According to the guidelines published on NBUVB, common indications include: psoriasis, vitiligo, cutaneous T cell lymphoma, polymorphic light eruption, atopic dermatitis, and pruritus. In psoriasis management, NBUVB, as well as PUVA often are used as combination therapy with namely, topical corticosteroid, calcipotriene ointment/cream, and traditional systemics such as methotrexate, and acitretin. NBUVB has been shown to be safe and synergistic with biologics including etanercept, adalimumab, ustekinumab, and apremilast.

NBUVB in CTCL has shown good efficacy in patch/plaque stage mycosis fungoides (MF). In one study.

It has been shown that after 52 weeks of NBUVB therapy, >95% (13/24) cases achieved complete or almost complete clinical clearance and 9/10 patients resulted in histological clearance, and over a 32-week follow-up, 34% relapsed at 12.5 weeks.

Comparing NBUVB with PUVA for early stage MF (1a and 1b), NB-UVB achieved complete clearance in 81% (21/56) patients compared to 71% (35/71) who received PUVA. Remission was maintained at 24.5 months after NBUVB as compared to 22.8 months after PUVA. Therefore, NBUVB can be considered in early stage MF, switching to PUVA in case of relapse.

For vitiligo, more than 75% repigmentation was observed in 13% patients receiving 3-month of NBUVB, compared to 19% after 6-month therapy, 36% after 12-month therapy. This suggests that long-term therapy may be necessary. However, the repigmentation as natural course of the disease is could not be excluded by these non-randomised trial and duration of disease may play a role. Nevertheless, NBUVB was considered potentially beneficial as combined therapy with other treatment modalities such as oral antioxidants, tacrolimus ointment (targeted phototherapy), and oral tofacitinib.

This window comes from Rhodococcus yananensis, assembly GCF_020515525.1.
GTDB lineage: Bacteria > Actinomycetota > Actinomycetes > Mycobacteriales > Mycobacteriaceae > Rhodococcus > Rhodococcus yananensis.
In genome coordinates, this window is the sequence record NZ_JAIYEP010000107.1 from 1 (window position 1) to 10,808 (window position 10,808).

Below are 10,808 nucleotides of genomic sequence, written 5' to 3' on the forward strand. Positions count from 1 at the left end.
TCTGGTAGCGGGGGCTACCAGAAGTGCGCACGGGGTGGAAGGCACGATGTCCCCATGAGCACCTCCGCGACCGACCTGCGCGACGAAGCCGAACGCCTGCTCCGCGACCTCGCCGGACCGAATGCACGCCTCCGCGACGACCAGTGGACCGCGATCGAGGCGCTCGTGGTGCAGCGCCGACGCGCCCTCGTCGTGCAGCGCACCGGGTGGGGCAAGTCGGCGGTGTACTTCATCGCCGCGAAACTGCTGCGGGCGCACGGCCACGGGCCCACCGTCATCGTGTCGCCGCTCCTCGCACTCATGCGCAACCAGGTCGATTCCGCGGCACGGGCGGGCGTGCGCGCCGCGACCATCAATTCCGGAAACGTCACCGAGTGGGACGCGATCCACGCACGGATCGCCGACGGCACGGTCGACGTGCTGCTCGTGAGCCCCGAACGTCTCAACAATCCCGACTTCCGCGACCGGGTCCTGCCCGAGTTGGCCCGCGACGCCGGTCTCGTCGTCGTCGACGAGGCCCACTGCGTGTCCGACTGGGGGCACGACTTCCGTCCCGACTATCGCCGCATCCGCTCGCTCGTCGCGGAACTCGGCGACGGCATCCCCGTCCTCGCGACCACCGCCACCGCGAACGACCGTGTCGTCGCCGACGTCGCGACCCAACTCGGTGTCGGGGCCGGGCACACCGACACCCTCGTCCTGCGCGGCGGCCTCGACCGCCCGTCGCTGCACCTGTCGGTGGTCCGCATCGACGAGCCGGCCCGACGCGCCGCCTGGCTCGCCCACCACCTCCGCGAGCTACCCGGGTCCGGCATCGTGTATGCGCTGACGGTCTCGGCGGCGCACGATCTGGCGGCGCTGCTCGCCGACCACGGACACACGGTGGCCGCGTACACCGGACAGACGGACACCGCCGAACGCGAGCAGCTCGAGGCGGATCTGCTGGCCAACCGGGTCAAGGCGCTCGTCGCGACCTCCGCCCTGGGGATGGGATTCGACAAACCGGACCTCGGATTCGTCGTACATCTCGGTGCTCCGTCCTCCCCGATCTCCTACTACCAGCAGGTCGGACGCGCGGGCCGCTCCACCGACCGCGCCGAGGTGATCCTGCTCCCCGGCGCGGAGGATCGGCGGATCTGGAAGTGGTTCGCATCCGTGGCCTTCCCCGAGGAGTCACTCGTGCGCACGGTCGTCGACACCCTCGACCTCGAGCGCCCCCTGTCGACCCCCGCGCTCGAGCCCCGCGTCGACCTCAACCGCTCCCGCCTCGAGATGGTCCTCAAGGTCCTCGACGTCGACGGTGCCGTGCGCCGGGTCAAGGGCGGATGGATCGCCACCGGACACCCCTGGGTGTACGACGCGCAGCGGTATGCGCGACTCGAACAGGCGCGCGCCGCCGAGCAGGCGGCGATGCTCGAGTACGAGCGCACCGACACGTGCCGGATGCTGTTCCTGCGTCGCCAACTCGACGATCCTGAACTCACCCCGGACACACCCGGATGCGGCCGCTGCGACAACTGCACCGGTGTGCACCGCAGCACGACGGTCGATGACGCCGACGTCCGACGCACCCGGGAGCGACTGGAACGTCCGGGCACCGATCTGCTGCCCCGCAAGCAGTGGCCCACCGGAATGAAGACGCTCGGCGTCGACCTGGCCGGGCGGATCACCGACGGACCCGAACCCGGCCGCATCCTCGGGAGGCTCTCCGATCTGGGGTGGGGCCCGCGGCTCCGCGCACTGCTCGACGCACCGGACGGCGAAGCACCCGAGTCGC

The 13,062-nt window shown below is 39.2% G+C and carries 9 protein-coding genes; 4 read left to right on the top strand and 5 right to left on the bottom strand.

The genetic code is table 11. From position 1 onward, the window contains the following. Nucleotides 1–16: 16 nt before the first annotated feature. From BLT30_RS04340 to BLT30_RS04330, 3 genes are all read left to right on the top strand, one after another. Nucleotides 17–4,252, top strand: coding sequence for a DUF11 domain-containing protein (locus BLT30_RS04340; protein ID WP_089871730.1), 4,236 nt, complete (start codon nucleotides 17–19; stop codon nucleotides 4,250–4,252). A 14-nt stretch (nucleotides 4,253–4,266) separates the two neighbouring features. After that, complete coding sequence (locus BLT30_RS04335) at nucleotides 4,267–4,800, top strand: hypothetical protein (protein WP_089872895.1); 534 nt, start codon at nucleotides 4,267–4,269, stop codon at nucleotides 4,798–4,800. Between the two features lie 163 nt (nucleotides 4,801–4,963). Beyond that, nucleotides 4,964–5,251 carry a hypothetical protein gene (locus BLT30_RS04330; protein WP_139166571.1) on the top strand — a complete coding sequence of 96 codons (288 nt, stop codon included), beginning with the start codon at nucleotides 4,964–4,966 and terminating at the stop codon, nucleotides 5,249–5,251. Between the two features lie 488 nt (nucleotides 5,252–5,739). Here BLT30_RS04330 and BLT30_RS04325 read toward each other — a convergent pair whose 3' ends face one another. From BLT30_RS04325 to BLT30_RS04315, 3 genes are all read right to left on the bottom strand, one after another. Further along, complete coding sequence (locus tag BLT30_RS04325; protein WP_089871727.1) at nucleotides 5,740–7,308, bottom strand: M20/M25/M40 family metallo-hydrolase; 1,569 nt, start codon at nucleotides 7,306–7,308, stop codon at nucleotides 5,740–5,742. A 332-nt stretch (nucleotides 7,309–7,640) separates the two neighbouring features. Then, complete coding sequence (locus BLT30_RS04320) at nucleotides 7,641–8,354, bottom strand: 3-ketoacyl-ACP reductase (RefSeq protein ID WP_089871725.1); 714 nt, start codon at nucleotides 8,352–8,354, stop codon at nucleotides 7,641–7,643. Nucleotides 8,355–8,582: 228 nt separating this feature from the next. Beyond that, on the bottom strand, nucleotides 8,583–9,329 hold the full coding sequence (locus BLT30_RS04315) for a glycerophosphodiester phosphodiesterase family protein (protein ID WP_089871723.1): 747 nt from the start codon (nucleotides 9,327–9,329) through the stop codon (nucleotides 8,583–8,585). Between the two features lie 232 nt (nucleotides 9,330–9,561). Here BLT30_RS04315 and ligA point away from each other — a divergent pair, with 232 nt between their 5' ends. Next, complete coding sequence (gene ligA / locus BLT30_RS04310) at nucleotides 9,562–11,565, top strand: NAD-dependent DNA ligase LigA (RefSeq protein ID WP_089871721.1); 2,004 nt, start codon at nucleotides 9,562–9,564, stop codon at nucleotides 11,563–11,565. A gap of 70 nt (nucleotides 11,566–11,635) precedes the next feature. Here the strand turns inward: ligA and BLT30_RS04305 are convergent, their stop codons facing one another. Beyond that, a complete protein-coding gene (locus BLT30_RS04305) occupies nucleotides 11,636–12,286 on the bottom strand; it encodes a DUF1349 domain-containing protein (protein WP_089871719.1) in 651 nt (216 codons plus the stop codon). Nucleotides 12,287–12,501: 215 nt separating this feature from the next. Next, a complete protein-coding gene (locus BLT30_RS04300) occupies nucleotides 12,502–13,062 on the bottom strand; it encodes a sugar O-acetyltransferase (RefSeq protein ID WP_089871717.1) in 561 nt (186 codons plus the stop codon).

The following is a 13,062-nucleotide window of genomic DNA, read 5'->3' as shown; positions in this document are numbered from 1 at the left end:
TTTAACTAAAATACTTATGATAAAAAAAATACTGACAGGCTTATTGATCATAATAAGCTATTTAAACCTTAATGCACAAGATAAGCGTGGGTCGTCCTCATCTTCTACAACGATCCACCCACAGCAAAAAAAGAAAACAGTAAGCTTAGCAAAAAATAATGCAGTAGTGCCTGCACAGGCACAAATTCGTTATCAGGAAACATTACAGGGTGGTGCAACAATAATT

Other indications include: Polymorphic light eruptions (PMLE) desensitisation by NBUVB given three times per week for five weeks, with 91% patients good response and no loss of efficacy with subsequent treatments.

In a randomised prospective study, patients with steroid-dependent chronic urticaria who had received 90 days PUVA or NBUVB, an improvement was observed in average urticaria activity score (aUAS7) in both groups at Day 90. This continued to improve at day 180. Patients who received NBUVB responded better than PUVA group. NBUVB should be considered before omalizumab, cyclosporine and other aggressive treatment modalities.

In morphea, NBUVB upregulates matrix metallo-proteinases (MMPs) and inhibits collagen production. It has been found to be effective for patients with localised scleroderma. Other indications for NBUVB include lichen planus, pityriasis lichenoides chronica, lymphomatoid papulosis, and generalised granuloma annulare. Home phototherapy is an emerging option and is convenient for patients. Limitations include patient compliance, maintenance and monitoring of clearance. In a study of 4665 patients, with psoriasis as major diagnosis (55%), Skin photo type (SPT) I-III (97%), there was no increase in BCC, SCC or melanoma. However, there was a slight increase in BCC in patients received both NBUVB and PUVA.

Learning points:
Dermatologists should be familiar with the application, latest protocols, side effects, therapeutic options of phototherapy.